After World War Terminus, when most people have fled to the colonies on Mars, Richard Deckard is still on Earth. He works “retiring” replicants-- androids that have escaped to Earth. Richard is barely scraping by and longs to purchase a real animal to replace the electric sheep he is forced to tend in order to keep up appearances. One day an opportunity falls into his lap as six replicants need to be retired, and the bounty is a thousand dollars each. Through Deckard’s quest, concepts of human empathy and the differences between humans and androids are explored. The book upon which the movie Blade Runner is loosely based, this book is a treat for any fan of science fiction.

Veepea Nov 03, 2015

I have tried several times to like the movie "Blade Runner" with no success. A coworker recommended that I read the book and I was very glad that I did. The book has much more complex and interesting themes, it was much more real and relatable. Of course, Philip Dick is a fantastical author so there are always weird and unexpected bits. I liked so the novel so much that I even tried "Blade Runner" again. I could see glimpses of the novel here and there but there is not much in common between the two.

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PimaLib_JB Oct 28, 2014

“Kipple is useless objects, like junk mail or match folders after you use the last match or gum wrappers or yesterday's homeopape. When nobody's around, kipple reproduces itself. For instance, if you go to bed leaving any kipple around your apartment, when you wake up the next morning there's twice as much of it. It always gets more and more."

PimaLib_JB Oct 28, 2014

“Kipple is useless objects, like junk mail or match folders after you use the last match or gum wrappers or yesterday's homeopape. When nobody's around, kipple reproduces itself. For instance, if you go to bed leaving any kipple around your apartment, when you wake up the next morning there's twice as much of it. It always gets more and more."

l
LazyNeko
Oct 19, 2011

He thought, too, about his need for a real animal; within him an actual hatred once more manifested itself toward his electric sheep, which he had to tend, had to care about, as if it lived. The tyranny of an object, he thought. It doesn't know I exist. Like the androids, it had no ability to appreciate the existence of another.

Wolvie Aug 12, 2009

You will be required to do wrong no matter where you go. It is the basic condition of life, to be required to violate your own identity. At some time, every creature which lives must do so. It is the ultimate shadow, the defeat of creation; this is the curse at work, the curse that feeds on all life. Everywhere in the universe.

d
DavidB
May 10, 2009

I'm seeing one of them for the the first time. And they damn near did it; they came awfully damn close to undermining the Voigt-Kampff scale, the only method we have for detecting them. The Rosen Association does a good job -- makes a good try, anyhow -- at protecting its products. And I have to face six more of them, he reflected. Before I'm finished. He would earn the bounty money. Every cent. Assuming he made it through alive.

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sannuus
Oct 29, 2013

sannuus thinks this title is suitable for 8 years and over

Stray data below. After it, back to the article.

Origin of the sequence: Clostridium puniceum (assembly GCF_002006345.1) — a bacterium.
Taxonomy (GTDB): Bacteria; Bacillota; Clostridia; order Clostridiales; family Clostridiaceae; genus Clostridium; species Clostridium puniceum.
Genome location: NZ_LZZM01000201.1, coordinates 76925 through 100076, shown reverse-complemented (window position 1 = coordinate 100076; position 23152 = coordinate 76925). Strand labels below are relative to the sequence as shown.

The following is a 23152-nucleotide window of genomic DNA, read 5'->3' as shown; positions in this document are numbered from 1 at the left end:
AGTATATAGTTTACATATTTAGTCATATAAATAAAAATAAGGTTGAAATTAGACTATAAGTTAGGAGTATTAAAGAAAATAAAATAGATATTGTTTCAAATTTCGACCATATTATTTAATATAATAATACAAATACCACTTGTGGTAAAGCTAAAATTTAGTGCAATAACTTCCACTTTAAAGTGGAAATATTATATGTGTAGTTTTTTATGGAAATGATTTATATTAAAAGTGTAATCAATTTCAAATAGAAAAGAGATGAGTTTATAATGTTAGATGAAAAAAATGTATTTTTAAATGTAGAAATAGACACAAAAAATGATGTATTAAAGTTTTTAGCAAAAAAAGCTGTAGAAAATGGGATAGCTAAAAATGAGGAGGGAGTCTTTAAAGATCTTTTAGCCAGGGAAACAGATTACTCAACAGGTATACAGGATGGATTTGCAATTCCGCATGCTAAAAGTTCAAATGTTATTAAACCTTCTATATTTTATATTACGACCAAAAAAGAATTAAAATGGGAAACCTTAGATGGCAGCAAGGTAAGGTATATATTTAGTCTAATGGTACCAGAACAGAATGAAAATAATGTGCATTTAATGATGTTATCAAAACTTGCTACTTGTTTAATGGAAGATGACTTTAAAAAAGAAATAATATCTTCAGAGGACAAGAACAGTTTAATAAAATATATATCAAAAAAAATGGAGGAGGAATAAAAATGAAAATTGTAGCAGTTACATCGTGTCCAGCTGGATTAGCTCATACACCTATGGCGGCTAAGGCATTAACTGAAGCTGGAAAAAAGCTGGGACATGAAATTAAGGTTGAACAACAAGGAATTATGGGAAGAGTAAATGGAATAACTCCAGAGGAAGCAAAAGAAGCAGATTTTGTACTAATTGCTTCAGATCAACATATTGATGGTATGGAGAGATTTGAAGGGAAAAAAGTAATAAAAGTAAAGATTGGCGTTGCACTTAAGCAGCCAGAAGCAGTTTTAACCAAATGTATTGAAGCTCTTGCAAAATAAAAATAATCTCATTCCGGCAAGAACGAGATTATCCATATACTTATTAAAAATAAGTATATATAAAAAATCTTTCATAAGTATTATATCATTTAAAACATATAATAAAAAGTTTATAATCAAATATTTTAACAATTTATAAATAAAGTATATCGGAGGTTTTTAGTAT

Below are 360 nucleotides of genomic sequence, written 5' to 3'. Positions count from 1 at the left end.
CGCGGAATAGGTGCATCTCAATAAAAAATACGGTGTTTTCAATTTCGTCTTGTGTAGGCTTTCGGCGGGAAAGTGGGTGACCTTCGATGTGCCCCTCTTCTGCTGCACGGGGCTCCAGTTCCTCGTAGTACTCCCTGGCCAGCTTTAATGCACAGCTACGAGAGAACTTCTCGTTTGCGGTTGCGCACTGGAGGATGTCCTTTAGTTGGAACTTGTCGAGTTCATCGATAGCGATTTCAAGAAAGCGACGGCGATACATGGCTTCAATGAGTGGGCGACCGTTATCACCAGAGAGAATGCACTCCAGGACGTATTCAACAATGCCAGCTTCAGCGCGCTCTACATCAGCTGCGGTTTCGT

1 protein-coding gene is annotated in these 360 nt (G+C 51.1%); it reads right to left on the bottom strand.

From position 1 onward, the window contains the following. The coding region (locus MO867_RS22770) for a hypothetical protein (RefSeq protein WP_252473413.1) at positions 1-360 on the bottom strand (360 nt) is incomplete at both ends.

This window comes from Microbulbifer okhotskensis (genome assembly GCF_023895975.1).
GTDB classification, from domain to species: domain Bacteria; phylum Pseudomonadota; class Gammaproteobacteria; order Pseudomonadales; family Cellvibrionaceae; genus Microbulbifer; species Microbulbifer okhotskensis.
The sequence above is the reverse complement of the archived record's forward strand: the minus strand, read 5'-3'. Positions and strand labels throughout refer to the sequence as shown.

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everydayathena
Jul 21, 2012

everydayathena thinks this title is suitable for 16 years and over

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jabey
Jun 10, 2008

jabey thinks this title is suitable for 13 years and over

Summary

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jlapham
Oct 02, 2013

Do Androids dream of electric sheep? Do androids dream at all? Do they hope for something better? Humans have dreams and hopes, and humans have empathy. How and why have these traits come about? Research on this can be found, yet here, Dick has explored what happens when these traits are missing. How cold logic and curiosity can take over, and how when the pain in others does not register, or the pleasure for that matter, lead ultimately to worse and deadly choices. Can a person live without these qualities? Would they be condemned by their peers? What happens when we remove the spider's legs? Does it make a difference if the spider is artificial? I personally was intrigued when a discussion about judgment came up, or at least it did in my mind. A being exists which is pure acceptance, and lacking in judgment. Lacking judgment allows for a more clear perception of the worald, and a release from stress. What happens when this point is reached, and can it be reversed? Can a mind go from complete numbing acceptance to the strong opinion and emotional reactiveness which seems more common to human nature. If you, or anyone, lacked empathy, how would you go about testing for its existence in others? At some point, though we may recognize the pain of another, most people have committed some act at the painful expense of someone else. So, then, does empathy only give recognition of feeling? Are some more susceptible to their empathic sense than others? I would imagine so; in fact, I'm sure I've observed this. If your arrival to this work was due to watching the film Blade Runner do not expect too much similarity. Certainly, many of the characters and ideas, and even at times the plot, seem to go with the film, but ultimately it is quite a different experience. The landscape of Dick's future is hard and polluted. So much so that it can take lives, and souls. Try not to let the imagery of the film be the backdrop when you read, for it is not quite the same. And, in order to prolong the inevitable build-up of kipple, I suggest checking this book out from the library so that you can return it before it breaks down... Then again, I would consider one worth keeping in the personal collection.

Notices

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d
DavidB
May 10, 2009

Sexual Content: "Copulation with an android; absolutely against the law, here and on the colony worlds as well."